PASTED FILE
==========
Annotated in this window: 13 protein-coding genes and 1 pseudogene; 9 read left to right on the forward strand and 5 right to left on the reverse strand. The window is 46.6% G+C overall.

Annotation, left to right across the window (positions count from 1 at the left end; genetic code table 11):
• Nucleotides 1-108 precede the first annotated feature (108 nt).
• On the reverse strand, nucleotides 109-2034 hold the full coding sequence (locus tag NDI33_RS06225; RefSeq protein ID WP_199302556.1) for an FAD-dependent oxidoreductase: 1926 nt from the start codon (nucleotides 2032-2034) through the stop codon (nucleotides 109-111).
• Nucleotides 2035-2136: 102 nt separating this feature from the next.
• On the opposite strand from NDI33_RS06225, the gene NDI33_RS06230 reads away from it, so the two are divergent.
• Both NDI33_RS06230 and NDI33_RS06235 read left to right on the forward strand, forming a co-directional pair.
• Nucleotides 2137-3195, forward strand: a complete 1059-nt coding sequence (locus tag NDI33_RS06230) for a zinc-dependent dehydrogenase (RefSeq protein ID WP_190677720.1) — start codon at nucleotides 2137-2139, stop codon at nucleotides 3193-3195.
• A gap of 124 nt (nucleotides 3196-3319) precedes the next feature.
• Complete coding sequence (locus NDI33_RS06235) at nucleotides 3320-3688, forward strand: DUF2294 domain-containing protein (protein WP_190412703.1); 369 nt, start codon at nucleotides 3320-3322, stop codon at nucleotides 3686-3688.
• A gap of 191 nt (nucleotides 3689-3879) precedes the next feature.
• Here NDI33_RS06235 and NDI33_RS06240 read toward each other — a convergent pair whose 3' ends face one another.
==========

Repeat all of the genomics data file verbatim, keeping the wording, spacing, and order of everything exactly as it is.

Annotated in this window: 13 protein-coding genes and 1 pseudogene; 9 read left to right on the forward strand and 5 right to left on the reverse strand. The window is 46.6% G+C overall.

Annotation, left to right across the window (positions count from 1 at the left end; genetic code table 11):
• Nucleotides 1-108 precede the first annotated feature (108 nt).
• On the reverse strand, nucleotides 109-2034 hold the full coding sequence (locus tag NDI33_RS06225; RefSeq protein ID WP_199302556.1) for an FAD-dependent oxidoreductase: 1926 nt from the start codon (nucleotides 2032-2034) through the stop codon (nucleotides 109-111).
• Nucleotides 2035-2136: 102 nt separating this feature from the next.
• On the opposite strand from NDI33_RS06225, the gene NDI33_RS06230 reads away from it, so the two are divergent.
• Both NDI33_RS06230 and NDI33_RS06235 read left to right on the forward strand, forming a co-directional pair.
• Nucleotides 2137-3195, forward strand: a complete 1059-nt coding sequence (locus tag NDI33_RS06230) for a zinc-dependent dehydrogenase (RefSeq protein ID WP_190677720.1) — start codon at nucleotides 2137-2139, stop codon at nucleotides 3193-3195.
• A gap of 124 nt (nucleotides 3196-3319) precedes the next feature.
• Complete coding sequence (locus NDI33_RS06235) at nucleotides 3320-3688, forward strand: DUF2294 domain-containing protein (protein WP_190412703.1); 369 nt, start codon at nucleotides 3320-3322, stop codon at nucleotides 3686-3688.
• A gap of 191 nt (nucleotides 3689-3879) precedes the next feature.
• Here NDI33_RS06235 and NDI33_RS06240 read toward each other — a convergent pair whose 3' ends face one another.